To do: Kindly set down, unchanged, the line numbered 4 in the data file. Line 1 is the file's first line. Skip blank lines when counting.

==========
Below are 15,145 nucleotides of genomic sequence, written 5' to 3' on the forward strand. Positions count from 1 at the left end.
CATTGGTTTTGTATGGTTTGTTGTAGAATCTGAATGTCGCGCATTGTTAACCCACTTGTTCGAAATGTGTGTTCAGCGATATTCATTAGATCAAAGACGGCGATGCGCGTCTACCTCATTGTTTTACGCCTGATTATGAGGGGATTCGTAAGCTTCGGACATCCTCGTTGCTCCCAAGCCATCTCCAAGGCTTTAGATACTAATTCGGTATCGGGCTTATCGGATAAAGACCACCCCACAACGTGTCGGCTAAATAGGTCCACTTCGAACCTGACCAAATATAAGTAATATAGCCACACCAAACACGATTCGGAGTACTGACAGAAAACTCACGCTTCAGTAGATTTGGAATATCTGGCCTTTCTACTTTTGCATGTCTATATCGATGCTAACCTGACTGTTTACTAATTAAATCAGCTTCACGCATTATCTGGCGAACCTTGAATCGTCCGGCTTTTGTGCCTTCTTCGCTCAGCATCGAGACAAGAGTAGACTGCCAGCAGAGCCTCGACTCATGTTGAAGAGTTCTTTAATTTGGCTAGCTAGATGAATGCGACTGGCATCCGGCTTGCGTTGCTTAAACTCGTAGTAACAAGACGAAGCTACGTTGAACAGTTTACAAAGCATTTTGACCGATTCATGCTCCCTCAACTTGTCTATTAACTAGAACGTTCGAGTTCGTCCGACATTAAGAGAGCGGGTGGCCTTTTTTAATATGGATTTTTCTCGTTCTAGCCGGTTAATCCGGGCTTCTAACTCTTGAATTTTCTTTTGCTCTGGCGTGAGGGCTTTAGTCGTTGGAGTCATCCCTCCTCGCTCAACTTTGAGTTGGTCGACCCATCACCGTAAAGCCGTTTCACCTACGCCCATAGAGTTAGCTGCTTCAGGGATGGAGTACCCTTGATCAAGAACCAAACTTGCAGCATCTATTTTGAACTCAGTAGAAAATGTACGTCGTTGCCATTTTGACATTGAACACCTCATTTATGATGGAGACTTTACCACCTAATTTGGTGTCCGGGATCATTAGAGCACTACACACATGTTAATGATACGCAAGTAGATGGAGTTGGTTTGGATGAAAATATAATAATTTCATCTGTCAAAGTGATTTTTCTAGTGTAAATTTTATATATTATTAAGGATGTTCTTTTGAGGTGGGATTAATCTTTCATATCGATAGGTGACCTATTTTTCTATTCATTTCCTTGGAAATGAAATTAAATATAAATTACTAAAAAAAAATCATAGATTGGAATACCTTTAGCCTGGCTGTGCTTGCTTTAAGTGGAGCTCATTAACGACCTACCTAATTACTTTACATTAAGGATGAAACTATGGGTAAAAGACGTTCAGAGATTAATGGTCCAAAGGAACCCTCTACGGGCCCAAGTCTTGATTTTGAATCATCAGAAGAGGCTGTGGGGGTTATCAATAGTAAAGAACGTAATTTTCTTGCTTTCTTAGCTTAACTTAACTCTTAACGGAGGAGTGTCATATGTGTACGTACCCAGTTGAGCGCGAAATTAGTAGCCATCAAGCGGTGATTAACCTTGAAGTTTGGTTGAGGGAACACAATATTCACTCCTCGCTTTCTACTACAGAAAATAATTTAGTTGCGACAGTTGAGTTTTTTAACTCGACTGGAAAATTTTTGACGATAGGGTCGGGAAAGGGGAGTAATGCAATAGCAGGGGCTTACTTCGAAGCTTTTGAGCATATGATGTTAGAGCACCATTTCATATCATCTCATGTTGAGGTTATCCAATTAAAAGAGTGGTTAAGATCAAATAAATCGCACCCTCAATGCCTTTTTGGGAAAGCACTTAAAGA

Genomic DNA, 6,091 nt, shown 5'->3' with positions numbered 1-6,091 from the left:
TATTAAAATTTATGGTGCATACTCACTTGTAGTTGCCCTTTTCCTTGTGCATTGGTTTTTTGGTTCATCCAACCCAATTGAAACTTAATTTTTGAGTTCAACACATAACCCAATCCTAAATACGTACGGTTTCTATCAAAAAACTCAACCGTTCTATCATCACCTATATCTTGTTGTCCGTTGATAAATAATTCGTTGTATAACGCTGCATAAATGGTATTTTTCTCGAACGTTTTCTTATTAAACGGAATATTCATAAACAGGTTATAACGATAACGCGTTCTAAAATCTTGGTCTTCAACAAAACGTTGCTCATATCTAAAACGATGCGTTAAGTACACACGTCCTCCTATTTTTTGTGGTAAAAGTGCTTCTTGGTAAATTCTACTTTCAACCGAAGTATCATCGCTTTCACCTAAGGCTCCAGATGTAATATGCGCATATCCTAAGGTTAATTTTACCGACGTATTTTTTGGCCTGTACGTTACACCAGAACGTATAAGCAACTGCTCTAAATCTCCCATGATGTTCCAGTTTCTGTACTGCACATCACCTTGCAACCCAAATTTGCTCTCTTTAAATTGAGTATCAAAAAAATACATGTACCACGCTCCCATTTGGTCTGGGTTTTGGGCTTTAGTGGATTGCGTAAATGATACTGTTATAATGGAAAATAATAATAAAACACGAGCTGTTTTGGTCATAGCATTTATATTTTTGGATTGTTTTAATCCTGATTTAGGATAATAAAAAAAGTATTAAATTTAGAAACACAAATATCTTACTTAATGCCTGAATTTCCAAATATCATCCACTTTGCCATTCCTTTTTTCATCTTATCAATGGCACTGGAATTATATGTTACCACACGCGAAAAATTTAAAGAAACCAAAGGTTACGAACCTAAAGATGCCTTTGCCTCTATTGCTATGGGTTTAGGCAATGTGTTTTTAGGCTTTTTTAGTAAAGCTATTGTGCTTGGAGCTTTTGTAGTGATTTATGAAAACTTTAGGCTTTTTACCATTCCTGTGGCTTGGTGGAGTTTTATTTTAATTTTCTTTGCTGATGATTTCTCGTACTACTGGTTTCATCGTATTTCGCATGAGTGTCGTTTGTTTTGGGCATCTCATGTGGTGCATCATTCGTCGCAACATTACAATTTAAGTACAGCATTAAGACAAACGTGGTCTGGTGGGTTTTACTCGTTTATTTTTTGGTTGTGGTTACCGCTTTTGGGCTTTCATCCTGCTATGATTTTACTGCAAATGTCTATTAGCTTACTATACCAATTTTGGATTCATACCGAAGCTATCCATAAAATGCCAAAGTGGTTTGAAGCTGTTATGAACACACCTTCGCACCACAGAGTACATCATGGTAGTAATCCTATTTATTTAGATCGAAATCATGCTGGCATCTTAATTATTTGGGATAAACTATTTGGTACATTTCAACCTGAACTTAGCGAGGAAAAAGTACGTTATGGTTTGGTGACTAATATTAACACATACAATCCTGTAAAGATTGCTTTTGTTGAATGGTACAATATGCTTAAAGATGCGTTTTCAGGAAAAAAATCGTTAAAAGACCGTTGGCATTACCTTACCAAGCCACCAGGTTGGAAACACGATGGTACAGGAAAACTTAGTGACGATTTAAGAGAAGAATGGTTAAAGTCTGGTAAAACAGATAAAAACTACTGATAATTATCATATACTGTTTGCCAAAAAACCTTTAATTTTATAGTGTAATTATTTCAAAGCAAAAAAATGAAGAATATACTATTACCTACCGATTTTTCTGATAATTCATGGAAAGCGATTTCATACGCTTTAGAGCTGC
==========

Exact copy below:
TATTAAAATTTATGGTGCATACTCACTTGTAGTTGCCCTTTTCCTTGTGCATTGGTTTTTTGGTTCATCCAACCCAATTGAAACTTAATTTTTGAGTTCAACACATAACCCAATCCTAAATACGTACGGTTTCTATCAAAAAACTCAACCGTTCTATCATCACCTATATCTTGTTGTCCGTTGATAAATAATTCGTTGTATAACGCTGCATAAATGGTATTTTTCTCGAACGTTTTCTTATTAAACGGAATATTCATAAACAGGTTATAACGATAACGCGTTCTAAAATCTTGGTCTTCAACAAAACGTTGCTCATATCTAAAACGATGCGTTAAGTACACACGTCCTCCTATTTTTTGTGGTAAAAGTGCTTCTTGGTAAATTCTACTTTCAACCGAAGTATCATCGCTTTCACCTAAGGCTCCAGATGTAATATGCGCATATCCTAAGGTTAATTTTACCGACGTATTTTTTGGCCTGTACGTTACACCAGAACGTATAAGCAACTGCTCTAAATCTCCCATGATGTTCCAGTTTCTGTACTGCACATCACCTTGCAACCCAAATTTGCTCTCTTTAAATTGAGTATCAAAAAAATACATGTACCACGCTCCCATTTGGTCTGGGTTTTGGGCTTTAGTGGATTGCGTAAATGATACTGTTATAATGGAAAATAATAATAAAACACGAGCTGTTTTGGTCATAGCATTTATATTTTTGGATTGTTTTAATCCTGATTTAGGATAATAAAAAAAGTATTAAATTTAGAAACACAAATATCTTACTTAATGCCTGAATTTCCAAATATCATCCACTTTGCCATTCCTTTTTTCATCTTATCAATGGCACTGGAATTATATGTTACCACACGCGAAAAATTTAAAGAAACCAAAGGTTACGAACCTAAAGATGCCTTTGCCTCTATTGCTATGGGTTTAGGCAATGTGTTTTTAGGCTTTTTTAGTAAAGCTATTGTGCTTGGAGCTTTTGTAGTGATTTATGAAAACTTTAGGCTTTTTACCATTCCTGTGGCTTGGTGGAGTTTTATTTTAATTTTCTTTGCTGATGATTTCTCGTACTACTGGTTTCATCGTATTTCGCATGAGTGTCGTTTGTTTTGGGCATCTCATGTGGTGCATCATTCGTCGCAACATTACAATTTAAGTACAGCATTAAGACAAACGTGGTCTGGTGGGTTTTACTCGTTTATTTTTTGGTTGTGGTTACCGCTTTTGGGCTTTCATCCTGCTATGATTTTACTGCAAATGTCTATTAGCTTACTATACCAATTTTGGATTCATACCGAAGCTATCCATAAAATGCCAAAGTGGTTTGAAGCTGTTATGAACACACCTTCGCACCACAGAGTACATCATGGTAGTAATCCTATTTATTTAGATCGAAATCATGCTGGCATCTTAATTATTTGGGATAAACTATTTGGTACATTTCAACCTGAACTTAGCGAGGAAAAAGTACGTTATGGTTTGGTGACTAATATTAACACATACAATCCTGTAAAGATTGCTTTTGTTGAATGGTACAATATGCTTAAAGATGCGTTTTCAGGAAAAAAATCGTTAAAAGACCGTTGGCATTACCTTACCAAGCCACCAGGTTGGAAACACGATGGTACAGGAAAACTTAGTGACGATTTAAGAGAAGAATGGTTAAAGTCTGGTAAAACAGATAAAAACTACTGATAATTATCATATACTGTTTGCCAAAAAACCTTTAATTTTATAGTGTAATTATTTCAAAGCAAAAAAATGAAGAATATACTATTACCTACCGATTTTTCTGATAATTCATGGAAAGCGATTTCATACGCTTTAGAGCTGC